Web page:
According to Pope Benedict XVI, “By considering reciprocity as the heart of what it is to be a human being, subsidiarity is the most effective antidote against any form of all-encompassing welfare state.”
Our sense of empathy and compassion for others flourishes when we rely on each other through the exchange of talents and resources. It is part of our nature, and why humanity thrives in community versus isolation.
Reciprocity encourages the rights and responsibilities of the individual, but it also acknowledges
and supports the symbiotic benefit of community. It is the community’s responsibility to provide care and assistance to each other in sustenance of the common good and the dignity of the human person. However, this must not be done at the expense of the individual’s right and responsibility to do his or her part to
take care of oneself.
When the power of reciprocity is working in conjunction with our Christian nature as self-gift, we labor together as human beings for the greater good of society or business, along with the moral, spiritual and physical growth of each of its members.
First-hand experience of doing it wrong
Early in my business career, when I was overly focused on daily productivity and immediate results on the job, I was never truly happy in my work. I was always dissatisfied with either the sales growth, profit margin, or operational execution in the restaurants.
This was certainly at the expense of people and relationships.
The problem was that I just didn’t understand the difference between never being happy and never being satisfied. I was never satisfied with the results, and that mind-set made me chronically unhappy in my work. It took some time and coaching for me to grasp the subtle but important difference.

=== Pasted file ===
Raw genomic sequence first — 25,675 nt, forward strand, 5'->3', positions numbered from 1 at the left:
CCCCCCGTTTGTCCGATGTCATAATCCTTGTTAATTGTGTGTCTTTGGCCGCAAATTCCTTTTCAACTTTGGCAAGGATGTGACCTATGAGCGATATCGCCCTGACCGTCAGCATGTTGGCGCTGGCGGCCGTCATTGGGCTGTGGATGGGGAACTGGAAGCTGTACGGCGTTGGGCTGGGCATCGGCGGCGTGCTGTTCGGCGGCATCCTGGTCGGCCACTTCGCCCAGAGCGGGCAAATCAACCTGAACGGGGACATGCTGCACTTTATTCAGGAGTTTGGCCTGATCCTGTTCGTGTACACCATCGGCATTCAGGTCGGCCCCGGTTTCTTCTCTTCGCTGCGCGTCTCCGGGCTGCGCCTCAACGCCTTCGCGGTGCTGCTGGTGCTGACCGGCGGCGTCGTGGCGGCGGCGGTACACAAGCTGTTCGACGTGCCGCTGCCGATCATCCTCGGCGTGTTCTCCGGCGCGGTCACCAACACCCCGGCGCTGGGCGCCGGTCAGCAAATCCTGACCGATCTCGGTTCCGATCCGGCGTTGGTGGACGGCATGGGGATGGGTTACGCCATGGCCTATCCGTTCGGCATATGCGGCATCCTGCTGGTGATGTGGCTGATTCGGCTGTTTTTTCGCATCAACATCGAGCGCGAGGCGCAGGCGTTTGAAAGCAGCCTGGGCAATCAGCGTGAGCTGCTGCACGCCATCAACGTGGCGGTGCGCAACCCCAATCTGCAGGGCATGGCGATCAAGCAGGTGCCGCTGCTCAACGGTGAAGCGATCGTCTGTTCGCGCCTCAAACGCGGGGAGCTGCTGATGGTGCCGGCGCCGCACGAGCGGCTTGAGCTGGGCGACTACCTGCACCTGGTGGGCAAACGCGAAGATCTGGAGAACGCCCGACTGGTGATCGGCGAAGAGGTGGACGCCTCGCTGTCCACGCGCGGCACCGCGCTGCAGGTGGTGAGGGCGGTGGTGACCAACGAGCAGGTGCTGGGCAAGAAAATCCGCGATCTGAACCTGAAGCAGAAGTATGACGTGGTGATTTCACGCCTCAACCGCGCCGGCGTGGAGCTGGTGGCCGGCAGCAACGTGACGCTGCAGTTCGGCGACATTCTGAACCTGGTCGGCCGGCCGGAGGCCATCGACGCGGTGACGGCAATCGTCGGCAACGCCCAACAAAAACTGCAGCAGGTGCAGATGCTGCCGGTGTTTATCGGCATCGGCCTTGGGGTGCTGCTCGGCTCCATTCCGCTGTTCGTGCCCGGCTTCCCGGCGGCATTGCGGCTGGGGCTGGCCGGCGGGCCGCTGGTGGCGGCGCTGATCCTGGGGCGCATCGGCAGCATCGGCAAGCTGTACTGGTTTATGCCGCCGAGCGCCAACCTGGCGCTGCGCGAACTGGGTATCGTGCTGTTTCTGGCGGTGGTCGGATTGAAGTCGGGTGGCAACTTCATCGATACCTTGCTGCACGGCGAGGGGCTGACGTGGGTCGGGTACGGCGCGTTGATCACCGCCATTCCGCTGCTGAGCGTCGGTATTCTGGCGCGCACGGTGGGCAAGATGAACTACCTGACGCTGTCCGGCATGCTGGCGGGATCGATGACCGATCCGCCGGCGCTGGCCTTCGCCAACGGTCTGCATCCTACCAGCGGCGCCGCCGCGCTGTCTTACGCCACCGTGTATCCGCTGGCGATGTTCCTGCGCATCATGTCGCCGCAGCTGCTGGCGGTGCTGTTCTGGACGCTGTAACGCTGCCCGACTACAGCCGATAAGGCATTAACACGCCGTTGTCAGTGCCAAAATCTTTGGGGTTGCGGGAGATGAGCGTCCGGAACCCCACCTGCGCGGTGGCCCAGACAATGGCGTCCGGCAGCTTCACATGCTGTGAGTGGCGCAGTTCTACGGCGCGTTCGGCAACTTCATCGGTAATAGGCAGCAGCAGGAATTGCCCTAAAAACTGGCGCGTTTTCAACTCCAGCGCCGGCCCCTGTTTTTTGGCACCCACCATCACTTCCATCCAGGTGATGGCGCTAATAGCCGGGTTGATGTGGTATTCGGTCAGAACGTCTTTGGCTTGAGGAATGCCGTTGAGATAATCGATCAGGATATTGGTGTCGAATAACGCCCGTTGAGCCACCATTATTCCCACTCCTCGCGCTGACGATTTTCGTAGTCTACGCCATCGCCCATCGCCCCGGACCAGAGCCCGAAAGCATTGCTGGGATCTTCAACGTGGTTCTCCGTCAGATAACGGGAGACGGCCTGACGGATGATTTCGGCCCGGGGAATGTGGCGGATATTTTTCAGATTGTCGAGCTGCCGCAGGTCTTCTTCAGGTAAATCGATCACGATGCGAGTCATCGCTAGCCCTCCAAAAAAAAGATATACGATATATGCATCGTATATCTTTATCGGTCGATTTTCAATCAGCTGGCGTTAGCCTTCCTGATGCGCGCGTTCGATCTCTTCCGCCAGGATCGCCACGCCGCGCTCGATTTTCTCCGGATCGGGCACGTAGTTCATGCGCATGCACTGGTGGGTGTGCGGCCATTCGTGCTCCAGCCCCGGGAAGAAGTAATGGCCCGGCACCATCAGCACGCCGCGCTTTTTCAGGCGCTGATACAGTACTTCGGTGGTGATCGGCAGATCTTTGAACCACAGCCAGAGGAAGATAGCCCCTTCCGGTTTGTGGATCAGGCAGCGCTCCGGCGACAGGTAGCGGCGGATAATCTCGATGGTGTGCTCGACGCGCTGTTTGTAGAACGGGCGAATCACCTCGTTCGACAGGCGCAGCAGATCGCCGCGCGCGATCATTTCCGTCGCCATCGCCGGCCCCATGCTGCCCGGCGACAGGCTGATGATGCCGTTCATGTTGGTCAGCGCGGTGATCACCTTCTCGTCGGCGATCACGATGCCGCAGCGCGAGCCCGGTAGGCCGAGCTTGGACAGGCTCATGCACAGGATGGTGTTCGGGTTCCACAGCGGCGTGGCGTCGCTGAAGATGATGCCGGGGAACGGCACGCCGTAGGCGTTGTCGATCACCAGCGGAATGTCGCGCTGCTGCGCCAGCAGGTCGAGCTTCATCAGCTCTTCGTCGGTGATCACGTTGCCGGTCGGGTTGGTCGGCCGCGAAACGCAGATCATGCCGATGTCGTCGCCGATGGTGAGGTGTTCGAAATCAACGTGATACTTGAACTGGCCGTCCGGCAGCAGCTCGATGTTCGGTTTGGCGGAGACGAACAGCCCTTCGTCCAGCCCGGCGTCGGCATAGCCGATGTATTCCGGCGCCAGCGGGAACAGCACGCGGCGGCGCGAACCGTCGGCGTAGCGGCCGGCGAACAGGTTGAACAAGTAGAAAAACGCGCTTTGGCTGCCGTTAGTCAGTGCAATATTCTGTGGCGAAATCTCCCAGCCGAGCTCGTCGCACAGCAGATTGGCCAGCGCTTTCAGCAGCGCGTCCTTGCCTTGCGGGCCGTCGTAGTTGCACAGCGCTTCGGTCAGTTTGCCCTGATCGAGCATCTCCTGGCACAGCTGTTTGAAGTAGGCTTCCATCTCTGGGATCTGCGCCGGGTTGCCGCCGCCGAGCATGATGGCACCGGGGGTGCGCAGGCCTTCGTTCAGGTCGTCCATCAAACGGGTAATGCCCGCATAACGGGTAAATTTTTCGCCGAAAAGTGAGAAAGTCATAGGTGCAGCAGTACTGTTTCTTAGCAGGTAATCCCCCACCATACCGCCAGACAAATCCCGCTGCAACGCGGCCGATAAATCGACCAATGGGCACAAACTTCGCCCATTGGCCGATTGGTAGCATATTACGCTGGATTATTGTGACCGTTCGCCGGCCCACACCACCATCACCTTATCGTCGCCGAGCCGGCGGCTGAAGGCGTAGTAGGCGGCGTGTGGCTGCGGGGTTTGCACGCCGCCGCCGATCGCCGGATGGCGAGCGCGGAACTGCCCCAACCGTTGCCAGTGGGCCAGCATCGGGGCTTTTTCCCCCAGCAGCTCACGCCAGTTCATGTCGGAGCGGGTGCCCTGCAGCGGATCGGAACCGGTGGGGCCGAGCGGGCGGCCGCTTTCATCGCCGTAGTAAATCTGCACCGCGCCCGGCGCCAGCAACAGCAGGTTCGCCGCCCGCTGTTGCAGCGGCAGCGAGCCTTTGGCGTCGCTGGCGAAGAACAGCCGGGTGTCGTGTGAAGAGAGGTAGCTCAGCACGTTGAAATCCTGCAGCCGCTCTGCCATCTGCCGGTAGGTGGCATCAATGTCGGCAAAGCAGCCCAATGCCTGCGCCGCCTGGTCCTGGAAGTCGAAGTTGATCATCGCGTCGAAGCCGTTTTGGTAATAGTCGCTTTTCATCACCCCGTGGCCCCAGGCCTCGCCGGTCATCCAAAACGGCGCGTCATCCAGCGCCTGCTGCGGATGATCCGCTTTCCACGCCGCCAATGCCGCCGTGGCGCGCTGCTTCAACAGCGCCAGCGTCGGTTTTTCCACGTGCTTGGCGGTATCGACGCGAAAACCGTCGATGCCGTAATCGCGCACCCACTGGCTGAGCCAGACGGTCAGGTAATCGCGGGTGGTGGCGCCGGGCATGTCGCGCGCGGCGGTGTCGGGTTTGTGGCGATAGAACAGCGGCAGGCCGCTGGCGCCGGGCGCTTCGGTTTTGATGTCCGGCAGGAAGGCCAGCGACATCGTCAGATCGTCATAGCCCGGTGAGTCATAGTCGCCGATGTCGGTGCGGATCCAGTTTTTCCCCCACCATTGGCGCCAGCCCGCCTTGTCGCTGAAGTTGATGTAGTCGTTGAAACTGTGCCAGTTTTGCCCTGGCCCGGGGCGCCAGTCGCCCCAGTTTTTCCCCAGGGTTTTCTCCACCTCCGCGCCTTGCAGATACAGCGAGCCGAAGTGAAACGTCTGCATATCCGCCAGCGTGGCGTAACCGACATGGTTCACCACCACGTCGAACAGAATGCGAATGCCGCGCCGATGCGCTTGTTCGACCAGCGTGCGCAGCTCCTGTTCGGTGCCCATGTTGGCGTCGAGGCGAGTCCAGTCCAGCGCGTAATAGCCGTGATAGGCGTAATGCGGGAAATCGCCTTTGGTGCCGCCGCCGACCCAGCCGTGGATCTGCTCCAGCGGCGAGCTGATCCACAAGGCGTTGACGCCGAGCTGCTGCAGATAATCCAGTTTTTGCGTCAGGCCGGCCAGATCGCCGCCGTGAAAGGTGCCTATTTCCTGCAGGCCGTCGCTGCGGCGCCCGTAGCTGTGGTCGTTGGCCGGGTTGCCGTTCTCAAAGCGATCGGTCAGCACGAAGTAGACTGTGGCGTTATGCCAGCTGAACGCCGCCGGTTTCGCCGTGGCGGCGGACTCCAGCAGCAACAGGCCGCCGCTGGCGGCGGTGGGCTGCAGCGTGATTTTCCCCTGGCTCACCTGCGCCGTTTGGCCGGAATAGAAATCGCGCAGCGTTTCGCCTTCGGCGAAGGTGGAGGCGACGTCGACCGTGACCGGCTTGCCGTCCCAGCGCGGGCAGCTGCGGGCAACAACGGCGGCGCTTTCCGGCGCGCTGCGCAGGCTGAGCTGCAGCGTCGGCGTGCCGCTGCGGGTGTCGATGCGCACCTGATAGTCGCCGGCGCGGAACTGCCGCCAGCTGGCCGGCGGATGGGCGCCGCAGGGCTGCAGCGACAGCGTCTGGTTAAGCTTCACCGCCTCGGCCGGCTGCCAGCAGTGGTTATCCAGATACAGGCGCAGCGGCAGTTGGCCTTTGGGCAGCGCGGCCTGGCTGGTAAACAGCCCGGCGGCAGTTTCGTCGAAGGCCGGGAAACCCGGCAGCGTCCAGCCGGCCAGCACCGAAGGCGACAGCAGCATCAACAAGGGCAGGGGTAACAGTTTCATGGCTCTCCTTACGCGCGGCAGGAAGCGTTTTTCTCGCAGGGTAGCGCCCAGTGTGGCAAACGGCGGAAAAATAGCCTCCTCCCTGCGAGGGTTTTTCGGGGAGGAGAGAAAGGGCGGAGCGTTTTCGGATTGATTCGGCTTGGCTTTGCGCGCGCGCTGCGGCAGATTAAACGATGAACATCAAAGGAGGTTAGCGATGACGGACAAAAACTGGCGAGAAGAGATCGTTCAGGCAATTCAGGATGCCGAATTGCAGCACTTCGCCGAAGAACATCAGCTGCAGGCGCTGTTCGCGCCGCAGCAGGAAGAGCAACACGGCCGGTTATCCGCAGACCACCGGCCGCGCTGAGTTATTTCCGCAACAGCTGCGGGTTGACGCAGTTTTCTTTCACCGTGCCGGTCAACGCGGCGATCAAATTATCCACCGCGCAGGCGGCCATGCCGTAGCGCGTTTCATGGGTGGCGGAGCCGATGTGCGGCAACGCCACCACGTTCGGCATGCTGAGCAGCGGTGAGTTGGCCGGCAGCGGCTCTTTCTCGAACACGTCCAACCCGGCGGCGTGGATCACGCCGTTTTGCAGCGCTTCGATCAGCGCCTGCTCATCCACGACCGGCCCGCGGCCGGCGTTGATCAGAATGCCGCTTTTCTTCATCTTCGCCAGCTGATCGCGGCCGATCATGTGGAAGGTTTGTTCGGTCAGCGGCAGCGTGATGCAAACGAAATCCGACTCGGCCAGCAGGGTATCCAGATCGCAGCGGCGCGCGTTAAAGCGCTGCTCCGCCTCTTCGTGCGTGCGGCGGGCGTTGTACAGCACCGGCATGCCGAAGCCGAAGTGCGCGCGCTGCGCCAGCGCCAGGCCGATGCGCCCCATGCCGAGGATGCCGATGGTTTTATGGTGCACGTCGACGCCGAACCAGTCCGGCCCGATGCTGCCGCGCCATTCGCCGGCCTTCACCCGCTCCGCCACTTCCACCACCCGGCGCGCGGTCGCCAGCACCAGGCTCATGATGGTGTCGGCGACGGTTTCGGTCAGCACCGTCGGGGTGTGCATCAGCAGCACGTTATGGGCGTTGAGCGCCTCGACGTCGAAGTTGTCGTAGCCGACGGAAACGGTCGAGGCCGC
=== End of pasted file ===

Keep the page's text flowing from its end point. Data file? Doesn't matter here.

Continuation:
Aim for the stars, just don’t leave the team behind
It’s certainly all right to strive for more in business or life. I believe in pushing myself and others to stretch outside our comfort zones to reach new heights in professional development and execution. However, that is much different from projecting a perpetually dissatisfied attitude.
People do not respond well to someone who is negative, unhappy or unpredictable in his or her disposition.
I am embarrassed to admit it, but there were years when my employees cringed when I came through the door. Dysfunction ensues when people feel like they are walking on eggshells in your presence. It is a horrible and stressful way to live and be productive.
I overcame my emotional immaturity in this area by valuing people first and results second. By first focusing on people instead of my own feelings of dissatisfaction with work or with my employees, I have been able to understand how important, rewarding, and critical good relationships are to a successful enterprise.
People First: ROI that only increases
I have spent the better part of the past fifteen years investing in reciprocity as a business strategy. I have found that a higher level of loyalty and execution is the result, and my happiness has been its by-product.
The very best marriage advice I ever received was that love is a choice, not a feeling, and it’s a choice that proves itself with action. I believe the same thing can be said of happiness.
We must actively seek happiness through a life dedicated to self-discipline, virtue, and the grace and wisdom of the Church.
Starting today, choose happiness. It takes courage to make choices that delay instant gratification, utilize a well-formed conscience, and share our gifts. This is the hallmark of our Christian inheritance.
Article adapted from Invest Yourself: Daring to Be Catholic in Today’s Business World, by John Abbate.
- Invest Yourself: Daring to Be Catholic in Today’s Business World, by John Abbate
- Moneyball: The Art of Winning an Unfair Game, by Michael Lewis
John Abbate has three passions — faith, family, and business. Over the last decade he has become acutely aware of the challenge associated with balancing God’s... MORE »